Energy storage is a very essential focus of the green revolution. With some 174,000 terawatts of power received from the sun continually it is calculated that the atmosphere, oceans, and landmass absorb some 3 850 000 exajoules or 3.85 X 10²⁴ joules. That’s more heat in six months than will ever be obtained from all the hydrocarbons, coal, oil, gas, and uranium stocks combined. It is a massive supply that locally, diminishes under cloud, at night, and is severely limited as seasonal changes occur.
When it comes to solar or wind generated electricity, the battery is the lead construct for storage options. Thermal energy storage currently is largely done with concentrated solar power systems, like Pratt &Whitney Rocketdyne’s CSP Tower, used to heat salts; or by the harnessing of exothermic chemical reactions, such as what is under development at the Swiss Federal Laboratories for Material Testing and Research, where they use sodium hydroxide as the storage medium.
The problem with CSP systems is adaptability and mobility, with exothermal is the dedicated equipment and chemicals required to collect the stored heat. Reliable heat storage should allow for not only space heating, but electrical generation, just imagine if you could bottle sunshine, add a catalyst and receive the warmth of stored energy from some clear day past.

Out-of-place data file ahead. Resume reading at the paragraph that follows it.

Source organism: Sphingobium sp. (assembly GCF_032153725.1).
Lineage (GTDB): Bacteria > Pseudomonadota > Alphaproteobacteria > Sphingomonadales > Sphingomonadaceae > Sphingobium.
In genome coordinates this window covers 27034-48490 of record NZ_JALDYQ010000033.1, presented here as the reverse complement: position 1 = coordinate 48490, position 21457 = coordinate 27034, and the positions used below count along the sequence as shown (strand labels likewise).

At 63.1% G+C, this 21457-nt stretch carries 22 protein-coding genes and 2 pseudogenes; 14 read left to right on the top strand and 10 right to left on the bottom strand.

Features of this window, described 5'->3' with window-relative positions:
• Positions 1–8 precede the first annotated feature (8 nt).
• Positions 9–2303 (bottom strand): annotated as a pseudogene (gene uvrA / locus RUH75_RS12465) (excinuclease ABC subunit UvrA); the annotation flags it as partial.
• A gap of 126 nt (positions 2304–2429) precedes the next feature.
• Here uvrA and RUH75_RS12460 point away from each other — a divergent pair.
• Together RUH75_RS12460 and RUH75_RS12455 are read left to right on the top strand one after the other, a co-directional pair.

The power of the molecular bond is the focus of some Swedish researches at the Chalmers University of Technology in Gothenburg. There, they have developed a system that is known as the MOlecular Solar Thermal or MOST storage system. As head researcher Kasper Moth-Poulsen explains it, molecules called isomers form bonds between the same atoms of specific
elements. With the addition of heat, the double bonds between two atoms can be realigned to form single bonds with different atoms in the same molecule and in the process, form a different material. In this particular study they use a hydrocarbon, identified as norbornadiene, and expose it to light. This forms a new molecule called quadricyclane, which when exposed to a catalyst, or its base temperature is altered will release the stored heat, effectively reversing the process.
Their latest system generated heat at a 1.1% efficiency using the common elements of carbon, hydrogen, and nitrogen.
The crux of the equation is the number of times this heating cycle can be utilized. So far they have been able to run over 140 cycles without loss of efficiency. When used in conjunction with solar water heating panel arrays, this new system is able to convert more than 80% of the incoming sunlight for around the clock use.
The research shows promise as since 2013 they have been able to develop systems that have increased the efficiency 100 fold, from the original 0.01% produced by their first discovery, to now generate temperatures of over 100 ̊C. Note the use of commonly available elements, versus ruthenium, the rare metal that first lead them into this research. Who knows, down the road we may be able to collect sunshine in bottles.
Lorne Oja is an energy consultant and power engineer. He can be reached at firstname.lastname@example.org.